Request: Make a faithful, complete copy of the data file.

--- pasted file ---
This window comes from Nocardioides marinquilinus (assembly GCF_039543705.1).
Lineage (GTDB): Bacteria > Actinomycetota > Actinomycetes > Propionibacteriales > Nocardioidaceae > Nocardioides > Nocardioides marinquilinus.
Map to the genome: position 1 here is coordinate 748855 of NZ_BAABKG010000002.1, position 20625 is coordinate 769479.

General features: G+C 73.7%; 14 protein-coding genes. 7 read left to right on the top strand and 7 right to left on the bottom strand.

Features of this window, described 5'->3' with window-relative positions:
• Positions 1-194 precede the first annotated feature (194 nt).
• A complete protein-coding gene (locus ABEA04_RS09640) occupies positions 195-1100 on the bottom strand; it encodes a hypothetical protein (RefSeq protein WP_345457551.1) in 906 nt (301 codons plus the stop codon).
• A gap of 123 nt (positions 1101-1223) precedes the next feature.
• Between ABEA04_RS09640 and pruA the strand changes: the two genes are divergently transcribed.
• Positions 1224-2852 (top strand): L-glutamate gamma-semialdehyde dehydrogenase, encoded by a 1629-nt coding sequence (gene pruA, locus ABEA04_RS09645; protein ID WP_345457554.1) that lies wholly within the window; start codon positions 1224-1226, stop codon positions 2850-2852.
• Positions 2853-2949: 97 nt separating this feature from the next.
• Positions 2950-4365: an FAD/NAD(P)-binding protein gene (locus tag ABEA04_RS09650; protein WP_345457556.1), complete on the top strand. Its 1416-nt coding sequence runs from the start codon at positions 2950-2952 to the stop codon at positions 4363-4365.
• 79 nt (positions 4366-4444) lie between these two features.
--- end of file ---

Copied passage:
This window comes from Nocardioides marinquilinus (assembly GCF_039543705.1).
Lineage (GTDB): Bacteria > Actinomycetota > Actinomycetes > Propionibacteriales > Nocardioidaceae > Nocardioides > Nocardioides marinquilinus.
Map to the genome: position 1 here is coordinate 748855 of NZ_BAABKG010000002.1, position 20625 is coordinate 769479.

General features: G+C 73.7%; 14 protein-coding genes. 7 read left to right on the top strand and 7 right to left on the bottom strand.

Features of this window, described 5'->3' with window-relative positions:
• Positions 1-194 precede the first annotated feature (194 nt).
• A complete protein-coding gene (locus ABEA04_RS09640) occupies positions 195-1100 on the bottom strand; it encodes a hypothetical protein (RefSeq protein WP_345457551.1) in 906 nt (301 codons plus the stop codon).
• A gap of 123 nt (positions 1101-1223) precedes the next feature.
• Between ABEA04_RS09640 and pruA the strand changes: the two genes are divergently transcribed.
• Positions 1224-2852 (top strand): L-glutamate gamma-semialdehyde dehydrogenase, encoded by a 1629-nt coding sequence (gene pruA, locus ABEA04_RS09645; protein ID WP_345457554.1) that lies wholly within the window; start codon positions 1224-1226, stop codon positions 2850-2852.
• Positions 2853-2949: 97 nt separating this feature from the next.
• Positions 2950-4365: an FAD/NAD(P)-binding protein gene (locus tag ABEA04_RS09650; protein WP_345457556.1), complete on the top strand. Its 1416-nt coding sequence runs from the start codon at positions 2950-2952 to the stop codon at positions 4363-4365.
• 79 nt (positions 4366-4444) lie between these two features.